Fiscal Impact of Lower Oil Prices on Latin America and the Caribbean

2017-04-14T01:45:48-04:00February 26, 2015|

By Robert Rennhack and Fabián Valencia

(Versions in Español and Português)

The plunge in world oil prices—from $105 to about $50 per barrel since mid-2014—has been a boon for oil-importing countries, while presenting challenges for oil exporters.

In general, oil importers will enjoy faster growth, lower inflation, and stronger external positions, and most will not encounter any significant fiscal pressures. Oil exporters will tend to face slower growth and weaker external current account balances and some will run into fiscal pressures, since many rely on direct oil-related revenues. One country that stands out […]

Seven Questions About The Recent Oil Price Slump

2017-04-14T01:49:12-04:00December 22, 2014|

By Rabah Arezki and Olivier Blanchard[1]

(Versions in عربي中文, Français, 日本語Русский, and Español)

Oil prices have plunged recently, affecting everyone: producers, exporters, governments, and consumers.  Overall, we see this as a shot in the arm for the global economy. Bearing in mind that our simulations do not represent a forecast of the state of the global economy, we find a gain for world GDP between 0.3 and 0.7 percent in 2015, compared to a […]

Europe’s Russian Connections

2017-04-14T01:58:04-04:00August 1, 2014|

By Aasim M. Husain, Anna Ilyina and Li Zeng

(Version in Русский)

The conflict in Ukraine and the related imposition of sanctions against Russia signal an escalation of geopolitical tensions that is already being felt in the Russian financial markets (Chart 1). A deterioration in the conflict, with or even without a further escalation of sanctions and counter-sanctions, could have a substantial adverse impact on the Russian economy through direct and indirect (confidence) channels.

Chart 1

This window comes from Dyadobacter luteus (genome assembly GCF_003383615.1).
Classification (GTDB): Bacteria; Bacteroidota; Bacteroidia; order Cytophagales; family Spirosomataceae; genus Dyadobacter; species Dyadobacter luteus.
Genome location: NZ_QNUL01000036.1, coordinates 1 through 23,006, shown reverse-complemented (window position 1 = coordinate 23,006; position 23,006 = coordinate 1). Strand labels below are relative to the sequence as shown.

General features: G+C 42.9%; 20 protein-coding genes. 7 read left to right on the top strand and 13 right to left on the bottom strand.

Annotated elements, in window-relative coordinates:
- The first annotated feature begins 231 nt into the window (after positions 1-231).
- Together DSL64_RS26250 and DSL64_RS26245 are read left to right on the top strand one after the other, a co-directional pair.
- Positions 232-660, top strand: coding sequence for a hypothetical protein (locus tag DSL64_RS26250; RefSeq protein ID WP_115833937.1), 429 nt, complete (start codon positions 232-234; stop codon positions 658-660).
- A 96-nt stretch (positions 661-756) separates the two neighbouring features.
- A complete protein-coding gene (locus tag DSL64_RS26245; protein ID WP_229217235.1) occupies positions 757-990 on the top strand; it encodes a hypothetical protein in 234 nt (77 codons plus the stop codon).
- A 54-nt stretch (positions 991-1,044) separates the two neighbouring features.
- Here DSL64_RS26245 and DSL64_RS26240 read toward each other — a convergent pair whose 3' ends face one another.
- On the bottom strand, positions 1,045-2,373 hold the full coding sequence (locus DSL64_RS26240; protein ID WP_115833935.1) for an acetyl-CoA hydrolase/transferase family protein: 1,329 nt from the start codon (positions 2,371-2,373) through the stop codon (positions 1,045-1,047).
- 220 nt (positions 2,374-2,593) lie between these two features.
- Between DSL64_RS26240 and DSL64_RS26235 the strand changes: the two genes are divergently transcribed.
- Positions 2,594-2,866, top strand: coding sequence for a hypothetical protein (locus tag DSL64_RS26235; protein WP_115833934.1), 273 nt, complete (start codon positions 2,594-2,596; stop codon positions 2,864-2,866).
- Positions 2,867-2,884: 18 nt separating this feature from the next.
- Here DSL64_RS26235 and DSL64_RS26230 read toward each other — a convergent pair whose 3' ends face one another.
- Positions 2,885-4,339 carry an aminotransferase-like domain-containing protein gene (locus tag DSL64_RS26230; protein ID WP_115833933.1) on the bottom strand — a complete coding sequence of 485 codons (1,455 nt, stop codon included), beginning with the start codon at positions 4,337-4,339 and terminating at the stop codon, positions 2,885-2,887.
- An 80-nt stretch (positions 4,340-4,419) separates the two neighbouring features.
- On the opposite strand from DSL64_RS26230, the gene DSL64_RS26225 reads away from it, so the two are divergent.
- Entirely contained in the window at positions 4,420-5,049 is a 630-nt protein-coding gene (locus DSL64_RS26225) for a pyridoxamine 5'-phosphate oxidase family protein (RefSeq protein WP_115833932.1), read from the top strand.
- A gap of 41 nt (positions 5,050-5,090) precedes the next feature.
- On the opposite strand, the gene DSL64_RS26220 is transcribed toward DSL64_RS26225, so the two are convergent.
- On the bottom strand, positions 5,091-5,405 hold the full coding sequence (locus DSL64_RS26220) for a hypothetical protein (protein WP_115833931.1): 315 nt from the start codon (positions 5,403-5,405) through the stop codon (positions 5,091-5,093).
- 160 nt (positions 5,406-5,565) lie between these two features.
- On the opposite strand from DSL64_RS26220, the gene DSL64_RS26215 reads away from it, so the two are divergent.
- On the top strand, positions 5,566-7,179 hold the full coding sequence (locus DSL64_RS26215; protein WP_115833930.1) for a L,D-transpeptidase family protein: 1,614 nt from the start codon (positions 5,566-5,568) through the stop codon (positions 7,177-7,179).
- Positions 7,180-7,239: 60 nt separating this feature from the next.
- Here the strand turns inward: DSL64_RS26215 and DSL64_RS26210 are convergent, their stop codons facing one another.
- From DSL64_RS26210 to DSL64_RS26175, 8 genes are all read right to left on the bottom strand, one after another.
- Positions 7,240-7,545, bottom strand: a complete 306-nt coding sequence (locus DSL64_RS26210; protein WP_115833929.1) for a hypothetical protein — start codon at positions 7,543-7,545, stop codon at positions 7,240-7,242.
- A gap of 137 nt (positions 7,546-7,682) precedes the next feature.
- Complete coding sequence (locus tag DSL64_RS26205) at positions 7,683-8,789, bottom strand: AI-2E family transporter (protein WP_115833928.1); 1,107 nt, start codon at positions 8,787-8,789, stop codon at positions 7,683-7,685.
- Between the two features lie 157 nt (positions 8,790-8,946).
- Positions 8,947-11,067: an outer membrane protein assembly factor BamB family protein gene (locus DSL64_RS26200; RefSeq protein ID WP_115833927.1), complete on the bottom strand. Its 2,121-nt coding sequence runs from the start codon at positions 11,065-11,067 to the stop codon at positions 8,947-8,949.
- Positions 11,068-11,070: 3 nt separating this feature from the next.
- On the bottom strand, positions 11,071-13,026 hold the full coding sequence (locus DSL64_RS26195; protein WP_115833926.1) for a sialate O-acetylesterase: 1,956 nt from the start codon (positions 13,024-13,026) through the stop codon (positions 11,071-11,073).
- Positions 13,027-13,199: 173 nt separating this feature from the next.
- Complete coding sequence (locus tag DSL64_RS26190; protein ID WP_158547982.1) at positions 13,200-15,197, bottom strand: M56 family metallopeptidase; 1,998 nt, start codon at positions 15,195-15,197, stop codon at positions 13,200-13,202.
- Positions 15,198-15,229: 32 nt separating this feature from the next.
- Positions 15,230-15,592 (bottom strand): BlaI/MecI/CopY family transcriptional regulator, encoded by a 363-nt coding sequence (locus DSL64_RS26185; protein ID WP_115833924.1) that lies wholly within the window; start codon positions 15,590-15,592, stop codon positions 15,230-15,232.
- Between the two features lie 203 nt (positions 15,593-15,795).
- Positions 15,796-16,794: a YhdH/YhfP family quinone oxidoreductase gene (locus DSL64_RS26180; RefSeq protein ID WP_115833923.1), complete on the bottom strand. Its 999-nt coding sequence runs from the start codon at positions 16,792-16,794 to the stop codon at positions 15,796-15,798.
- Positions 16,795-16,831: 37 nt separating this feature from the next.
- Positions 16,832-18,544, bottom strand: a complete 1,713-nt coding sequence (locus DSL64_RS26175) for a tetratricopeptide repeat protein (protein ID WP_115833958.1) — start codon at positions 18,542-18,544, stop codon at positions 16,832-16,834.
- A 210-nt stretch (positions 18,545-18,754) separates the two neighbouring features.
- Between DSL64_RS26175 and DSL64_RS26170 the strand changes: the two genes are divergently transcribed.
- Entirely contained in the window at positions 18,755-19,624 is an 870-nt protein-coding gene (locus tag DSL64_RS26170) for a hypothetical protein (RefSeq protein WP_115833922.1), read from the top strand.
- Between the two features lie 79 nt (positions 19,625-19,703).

CESEE-Blog_7-30-14_final.001[…]

Links and Levers: How the Caucasus and Central Asia Are Tied to Russia

2017-04-14T01:58:07-04:00August 1, 2014|

Alberto BeharBy Alberto Behar

(Version in Русский)

The countries of the Caucasus and Central Asia (CCA) are closely linked with Russia through trade, financial, and labor market channels. These ties have served the region well in recent years, helping it make significant economic gains when times were good. But how is the region affected when Russia’s economy slows down?

Underlying structural weaknesses have reduced Russia’s growth prospects for this year and over the medium term. Tensions emanating from developments in eastern Ukraine—including an escalation of […]

More than 18 Million Jobs Needed!

2017-04-15T14:32:51-04:00October 31, 2010|

For the six oil-importing countries in the Middle East and North Africa region—Egypt, Jordan, Lebanon, Morocco, Syria, and Tunisia—high unemployment is a chronic problem. Averaging above 10 percent for the past two decades, unemployment rates here are among the highest in the world. And, youth unemployment is even more alarming at over 20 percent. Given the enormous economic and social costs of unemployment, the region can no longer afford the status quo. These countries need to create about 18? million full-time jobs over the next decade to provide employment for young people looking for their first job and to bring down unemployment. But, why is unemployment chronically high? And what needs to be done to fix it?
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